Lewis and Clark certainly noted the difference. They also were now in 

different Indian country: the home of the Chinook. Not only were they much 

better bargainers, but, according to the journals, they had an annoying habit 

of petty theft. Both traits took their toll on the rapidly depleting store of 

trade goods and the nerves of the Corps.



    October 30th the Corps reached the Cascades, a series of rapids at the 

present day Cascade Locks. Over the next couple of days they ran some and 

portaged around others. At the other end they noticed the river seemed to 

widen and no white water was in sight. More important, they noticed tidal 

changes in the water lever. Another clue to their nearness to the ocean. They 

thought the hard part was over and the rest would be easy. They were wrong.



    The Corps passed through the Portland area on November 4, 1805, and 

breakfasted at a large Skilloot village. (That's an interesting name 

considering the theft problems, and true to prior experiences, more items 

disappeared!) EG and I arrived in Portland mid-afternoon on Friday, September 

1st and checked into a hotel near Portland International Raceway (north end 

of the city near the Columbia River). The drive had been a good one along 

most of the river until about Camus. Then it became much like any other busy 

road, and the river crossing at Vancouver gave me only a brief glimpse of a 

Washington/Oregon border crossing sign. No "Welcome" here.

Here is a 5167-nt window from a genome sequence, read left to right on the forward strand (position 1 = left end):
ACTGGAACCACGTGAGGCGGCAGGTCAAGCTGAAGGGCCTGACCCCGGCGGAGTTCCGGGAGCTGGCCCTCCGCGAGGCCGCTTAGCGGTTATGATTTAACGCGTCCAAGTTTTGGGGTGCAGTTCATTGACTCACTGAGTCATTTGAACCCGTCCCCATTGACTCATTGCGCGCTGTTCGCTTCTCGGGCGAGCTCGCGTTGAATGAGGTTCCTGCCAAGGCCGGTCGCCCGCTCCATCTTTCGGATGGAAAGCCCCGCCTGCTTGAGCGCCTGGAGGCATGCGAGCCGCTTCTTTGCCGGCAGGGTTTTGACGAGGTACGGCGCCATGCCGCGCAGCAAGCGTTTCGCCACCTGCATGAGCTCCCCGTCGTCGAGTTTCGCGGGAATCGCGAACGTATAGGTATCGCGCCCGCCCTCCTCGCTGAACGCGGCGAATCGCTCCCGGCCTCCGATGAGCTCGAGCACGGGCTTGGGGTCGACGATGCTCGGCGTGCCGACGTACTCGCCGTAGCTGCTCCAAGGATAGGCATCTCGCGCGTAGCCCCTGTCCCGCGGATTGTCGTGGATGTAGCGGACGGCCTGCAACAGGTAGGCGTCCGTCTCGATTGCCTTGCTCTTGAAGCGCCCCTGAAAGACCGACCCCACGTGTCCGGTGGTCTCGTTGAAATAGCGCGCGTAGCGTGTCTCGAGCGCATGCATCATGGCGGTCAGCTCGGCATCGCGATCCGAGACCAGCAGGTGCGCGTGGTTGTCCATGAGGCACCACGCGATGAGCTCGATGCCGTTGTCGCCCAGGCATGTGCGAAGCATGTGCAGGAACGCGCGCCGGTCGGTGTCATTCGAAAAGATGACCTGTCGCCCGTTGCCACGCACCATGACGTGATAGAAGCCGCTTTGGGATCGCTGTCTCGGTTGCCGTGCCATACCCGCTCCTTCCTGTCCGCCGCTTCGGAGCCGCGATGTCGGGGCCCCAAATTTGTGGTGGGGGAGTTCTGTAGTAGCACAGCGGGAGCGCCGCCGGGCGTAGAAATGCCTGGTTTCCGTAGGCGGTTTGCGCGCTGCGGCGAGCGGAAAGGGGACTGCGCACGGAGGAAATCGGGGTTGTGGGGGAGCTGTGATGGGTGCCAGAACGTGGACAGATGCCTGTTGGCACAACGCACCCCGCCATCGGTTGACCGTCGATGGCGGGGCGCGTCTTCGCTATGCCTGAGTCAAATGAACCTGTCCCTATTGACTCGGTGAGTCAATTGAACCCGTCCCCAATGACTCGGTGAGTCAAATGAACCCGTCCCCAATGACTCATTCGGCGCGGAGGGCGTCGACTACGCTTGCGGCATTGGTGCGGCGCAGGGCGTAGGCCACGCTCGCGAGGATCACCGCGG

Dorothea, my better half, was taking the train down from Seattle to meet 

me and spend some time at the All British Field Meet and with mutual, 

Portland friends, so I fought my way into the city center to the train 

station (getting lost which I do at least once every time I'm in Portland). 

She shared adventures with me and EG in South Africa and was looking forward 

to being reunited with the Wolseley (and me, I think!).




 


To steal from a cliché Academy Awards
speech, 


"I'd like to thank all the little people." Dorothea was one of the 

little people who helped make my trip possible. (She's five-one.)




    By the time we blundered our way back to the hotel, it looked like it was 

going to rain, but I wasn't feeling sorry for all the British Cars that had 

shown up on trailers! Already there were five or six Minis in the parking 

lot. I was looking forward to seeing many more the next day at the Meet.




 


EG from the hotel window looking
a little lost in the rain, 


but also looking forward to meeting up
with a number of brothers 


and sisters to talk about all the
adventures.




    EG's odometer now read 7,648. Another 246 miles had been added making it 

5,766 miles since leaving Miami and we weren't home, yet.